International Workers’ Day: How about less work?
09 May 2023 /
On the 1st of May, several countries across the globe celebrate International worker’s day. The origin of this holiday dates back to the 19th century in the United States. In May of 1886, thousands of workers protested across the country demanding better working conditions. Among other things, they pushed for the eight-hour work day, which is still the norm in most countries today. The protests lasted a few days and led to the deaths of several workers and the explosion of a bomb. The person responsible for the explosion was never caught, yet eight workers were arrested, with seven being sentenced to death. This so-called “Haymarket Affair” became the international symbol for the workers’ struggles, with the 1st of May being chosen as the International Workers’ Day.
Winds of change
“So, what are you going to do after you graduate?”, the infamous question most social science students are confronted with at nearly every family gathering, possibly also on 1st of May. Even though there are still uncertainties about my (and probably your) future career, there is an emerging societal consensus that the role of work in our everyday life will inevitably change in the years to come, although rather gradually than through another “Haymarket Affair”.
The recent pension reform introduced by the French President, Emmanuel Macron could be considered a hint of the upcoming paradigm shift and just one of many manifestations about the dissatisfaction people feel today about employment conditions. The increase of the retirement age from 62 to 64 and the controversial use of article 49.3 of the French Constitution, which allows the passage of a law without the need of parliaments’ approval, brought countless people to protest in numerous French cities.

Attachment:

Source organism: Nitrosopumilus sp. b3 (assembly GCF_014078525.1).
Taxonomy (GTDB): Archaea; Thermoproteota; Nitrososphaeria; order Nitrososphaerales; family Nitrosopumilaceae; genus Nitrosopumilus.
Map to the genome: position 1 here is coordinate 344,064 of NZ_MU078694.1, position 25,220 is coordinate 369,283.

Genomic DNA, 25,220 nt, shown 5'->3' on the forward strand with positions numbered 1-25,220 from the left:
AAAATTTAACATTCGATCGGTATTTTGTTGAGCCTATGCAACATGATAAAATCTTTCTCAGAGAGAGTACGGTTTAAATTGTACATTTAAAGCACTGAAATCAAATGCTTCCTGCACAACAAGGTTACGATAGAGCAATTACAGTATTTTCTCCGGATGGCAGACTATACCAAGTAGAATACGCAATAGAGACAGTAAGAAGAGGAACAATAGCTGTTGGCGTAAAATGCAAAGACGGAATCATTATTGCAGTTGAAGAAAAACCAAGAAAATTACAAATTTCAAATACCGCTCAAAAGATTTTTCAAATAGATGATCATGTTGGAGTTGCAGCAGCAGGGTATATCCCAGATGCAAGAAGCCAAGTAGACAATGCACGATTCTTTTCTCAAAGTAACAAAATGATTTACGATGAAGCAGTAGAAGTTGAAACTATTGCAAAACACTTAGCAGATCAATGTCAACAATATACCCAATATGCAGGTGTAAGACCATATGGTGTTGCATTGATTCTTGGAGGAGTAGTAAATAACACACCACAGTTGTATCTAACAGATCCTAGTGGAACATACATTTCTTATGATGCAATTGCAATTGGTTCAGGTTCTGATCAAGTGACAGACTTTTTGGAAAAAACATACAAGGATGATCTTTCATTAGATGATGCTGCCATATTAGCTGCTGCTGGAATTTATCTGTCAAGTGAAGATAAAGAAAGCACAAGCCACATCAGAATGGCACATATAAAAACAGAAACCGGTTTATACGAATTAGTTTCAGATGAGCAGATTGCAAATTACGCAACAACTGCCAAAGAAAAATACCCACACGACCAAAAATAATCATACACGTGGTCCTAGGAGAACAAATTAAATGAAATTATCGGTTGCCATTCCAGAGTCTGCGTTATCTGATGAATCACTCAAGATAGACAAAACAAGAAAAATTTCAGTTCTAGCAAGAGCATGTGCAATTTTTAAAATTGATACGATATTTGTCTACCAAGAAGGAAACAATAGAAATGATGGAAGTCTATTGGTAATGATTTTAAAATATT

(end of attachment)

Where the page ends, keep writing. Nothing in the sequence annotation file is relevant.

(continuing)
The increase in the retirement age was justified due to changing demographic trends. This is not unique to France, with populations all over Europe ageing and consequently, people living longer after their retirement. In many Member States, citizens already work longer than in France. In Germany for instance, the retirement age for workers is gradually being increased from 64 to 67. In Italy, people retire around the age of 65. Taking a look at the financial side, France spends around 15% of its GDP to maintain its pension system, while Italy spends more, around 15,8%. Germany only spends around 10,3% of its GDP.
In order to guarantee the financial sustainability of the French pension system and to allow the people protesting nowadays to also receive a pension in the future, the government saw no alternative but to push through the unpopular reform.
While the retirement age and pensions in France are currently hot topics, debates surrounding employment in general are getting more common. Whether it is on the national or European level, improved work-life balance or concepts like the four-day workweek are increasingly present on today’s agenda. Especially concerning the reduction of working hours, supporters hail it as the future of work, ultimately benefiting both sides by increasing work-life balance and employee productivity. Yet, whose responsibility would it be to introduce such changes and who is in charge of labour law in the EU?
A European transformation?
Labour law is a competence shared between the EU and its Member States. While it is mostly in the hands of the latter, the EU, in accordance with article 153 TFEU and and in compliance with the principle of subsidiarity and proportionality, complements policy initiatives taken by the Member States. The EUs Working Time Directive is a central piece of legislation, setting up EU-wide requirements regarding weekly working hour limits, work breaks, paid annual leave, and so forth. Another recent and prominent initiative is the Platform Workers Directive, which is still being negotiated. It seeks to improve the working conditions of people working through digital platforms such as Uber. Over the years, the number of these platform workers has significantly increased, with most of them being self-employed and not able to benefit from the same rights and protection as employed people.